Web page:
How else can we make our lives and the lives of future generations easier using polycultures on the order of forest gardens? How about through eliminating the need for chemical fertilizers and pesticides? Sounds good to me! Let’s see how it works.
Have you ever noticed how a forest keeps on growing without any human input? No fertilizer needed here to keep all these plants and trees growing year after year. Since a forest is the model we are basing our polyculture forest garden on, self fertilization is a key component to success. This doesn’t happen randomly and must be taken into account when planning good design. The key lies in the nitrogen fixing plants. There are many and they come in all shapes and sizes, from annual ground covers and herbs, to perennial shrubs and trees. Most of the nitrogen fixing plants fall under the category of the legume family. The peas and beans.
The forest garden polyculture needs to have a certain percentage of these nitrogen fixing plants included in order for it to grow without input. Early on in the maturation of the garden, this percentage needs to be pretty high, but as the garden grows over the years and the main trees begin reaching climax, this percentage goes down a lot. When planning the percentage of nitrogen fixing plants in the garden, the time aspect needs to be taken into consideration. To start, there might be many annual nitrogen fixers. As the shrubs grow up, they will take over the space of the annuals and as the trees grow up, they will take over the space of the shrubs. Through succession you can plan on eliminating many of the initial nitrogen fixing plants over the years as the garden matures. As the garden matures, the amount of organic matter returned to the soil each year through such things as leaf drop and bird manures increases, further reducing the need for nitrogen fixing plants.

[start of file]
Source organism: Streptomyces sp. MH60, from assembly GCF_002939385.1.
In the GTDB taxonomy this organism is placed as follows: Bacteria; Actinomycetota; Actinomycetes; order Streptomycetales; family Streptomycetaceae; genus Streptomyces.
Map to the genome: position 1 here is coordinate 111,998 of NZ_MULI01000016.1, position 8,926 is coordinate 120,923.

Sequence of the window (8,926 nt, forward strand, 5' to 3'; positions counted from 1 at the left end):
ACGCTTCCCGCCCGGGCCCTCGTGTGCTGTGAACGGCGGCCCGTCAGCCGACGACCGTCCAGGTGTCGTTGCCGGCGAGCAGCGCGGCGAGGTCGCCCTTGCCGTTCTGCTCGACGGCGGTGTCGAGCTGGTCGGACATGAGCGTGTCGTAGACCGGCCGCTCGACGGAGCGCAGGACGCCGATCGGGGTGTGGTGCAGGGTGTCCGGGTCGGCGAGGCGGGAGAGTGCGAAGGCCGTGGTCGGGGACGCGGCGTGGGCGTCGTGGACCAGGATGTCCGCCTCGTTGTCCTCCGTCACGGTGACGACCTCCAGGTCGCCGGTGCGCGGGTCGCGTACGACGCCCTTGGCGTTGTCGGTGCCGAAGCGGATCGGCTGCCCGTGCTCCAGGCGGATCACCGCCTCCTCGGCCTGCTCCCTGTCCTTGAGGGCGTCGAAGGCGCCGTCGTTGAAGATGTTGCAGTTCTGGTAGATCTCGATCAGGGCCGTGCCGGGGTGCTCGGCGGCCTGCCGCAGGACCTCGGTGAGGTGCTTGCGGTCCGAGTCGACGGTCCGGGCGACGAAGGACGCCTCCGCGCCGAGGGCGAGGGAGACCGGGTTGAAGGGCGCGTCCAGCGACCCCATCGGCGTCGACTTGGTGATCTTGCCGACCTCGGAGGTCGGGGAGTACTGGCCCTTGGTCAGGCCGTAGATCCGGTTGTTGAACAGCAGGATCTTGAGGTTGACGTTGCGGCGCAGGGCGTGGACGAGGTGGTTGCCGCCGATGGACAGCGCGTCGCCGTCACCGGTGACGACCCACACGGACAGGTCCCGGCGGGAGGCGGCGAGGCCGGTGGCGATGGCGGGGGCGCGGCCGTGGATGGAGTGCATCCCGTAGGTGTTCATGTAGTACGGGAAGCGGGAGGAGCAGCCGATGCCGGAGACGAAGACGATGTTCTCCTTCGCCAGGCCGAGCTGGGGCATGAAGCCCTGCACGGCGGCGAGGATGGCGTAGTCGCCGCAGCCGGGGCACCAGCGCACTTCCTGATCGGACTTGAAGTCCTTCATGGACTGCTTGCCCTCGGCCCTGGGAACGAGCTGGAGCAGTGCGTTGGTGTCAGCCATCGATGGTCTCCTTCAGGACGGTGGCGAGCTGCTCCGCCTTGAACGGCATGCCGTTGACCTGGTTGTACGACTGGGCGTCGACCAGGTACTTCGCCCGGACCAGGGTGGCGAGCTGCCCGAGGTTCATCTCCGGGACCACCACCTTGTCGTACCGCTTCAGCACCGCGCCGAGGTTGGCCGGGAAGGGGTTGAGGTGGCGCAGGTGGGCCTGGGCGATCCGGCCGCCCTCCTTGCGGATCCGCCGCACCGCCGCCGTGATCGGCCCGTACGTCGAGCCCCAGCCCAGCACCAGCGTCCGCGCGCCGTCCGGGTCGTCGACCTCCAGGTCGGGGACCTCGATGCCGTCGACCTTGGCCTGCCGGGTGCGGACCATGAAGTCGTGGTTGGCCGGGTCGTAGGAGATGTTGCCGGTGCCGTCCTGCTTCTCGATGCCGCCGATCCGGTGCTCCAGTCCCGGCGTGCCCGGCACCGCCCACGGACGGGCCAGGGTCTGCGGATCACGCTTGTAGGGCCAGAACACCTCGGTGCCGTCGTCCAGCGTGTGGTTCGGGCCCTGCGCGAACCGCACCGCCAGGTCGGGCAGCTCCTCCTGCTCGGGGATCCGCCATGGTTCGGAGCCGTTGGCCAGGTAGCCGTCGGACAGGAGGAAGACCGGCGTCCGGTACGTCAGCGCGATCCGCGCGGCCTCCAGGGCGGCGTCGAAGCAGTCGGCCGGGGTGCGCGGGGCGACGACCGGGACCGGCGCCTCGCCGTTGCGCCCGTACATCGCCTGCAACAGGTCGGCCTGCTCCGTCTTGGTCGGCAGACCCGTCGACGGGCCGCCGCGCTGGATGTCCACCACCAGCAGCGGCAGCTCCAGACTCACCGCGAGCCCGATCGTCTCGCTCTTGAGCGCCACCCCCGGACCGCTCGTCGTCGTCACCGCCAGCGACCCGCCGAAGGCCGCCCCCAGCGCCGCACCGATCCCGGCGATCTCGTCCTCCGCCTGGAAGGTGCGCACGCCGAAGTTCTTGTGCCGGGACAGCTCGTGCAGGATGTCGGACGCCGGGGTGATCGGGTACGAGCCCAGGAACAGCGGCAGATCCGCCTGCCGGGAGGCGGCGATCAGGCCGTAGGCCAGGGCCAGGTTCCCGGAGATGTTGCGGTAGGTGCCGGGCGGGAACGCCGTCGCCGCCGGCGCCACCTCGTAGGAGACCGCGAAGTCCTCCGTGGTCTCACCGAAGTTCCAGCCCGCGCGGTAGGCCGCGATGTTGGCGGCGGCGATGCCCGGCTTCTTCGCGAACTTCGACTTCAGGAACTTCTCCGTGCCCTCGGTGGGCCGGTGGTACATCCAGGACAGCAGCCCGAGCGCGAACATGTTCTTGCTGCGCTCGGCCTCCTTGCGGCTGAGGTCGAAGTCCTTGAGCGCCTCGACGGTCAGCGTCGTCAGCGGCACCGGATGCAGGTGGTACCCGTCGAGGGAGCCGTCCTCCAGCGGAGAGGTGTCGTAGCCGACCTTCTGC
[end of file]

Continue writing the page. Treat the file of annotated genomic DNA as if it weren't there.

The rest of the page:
As the polyculture garden grows and matures, so does the soil life. These systems are perennial no till polycultures and because of this the soil life is not disturbed by tilling. Every time you till, about 30% of the organic matter in the soil is lost to the atmosphere. A major reason for the degrading soils of monocultures. By not tilling, the top soil becomes thicker each year with the added leaf litter and other organic matter breaking down. The deeper the topsoil, the more moisture it can hold and the longer plants growing in that soil can go without water. Deeper topsoil also means many more earthworms and microorganisms which deposit nutrients and make the soil even more fertile. All these factors add up to needing less nitrogen fixing plants as the garden matures.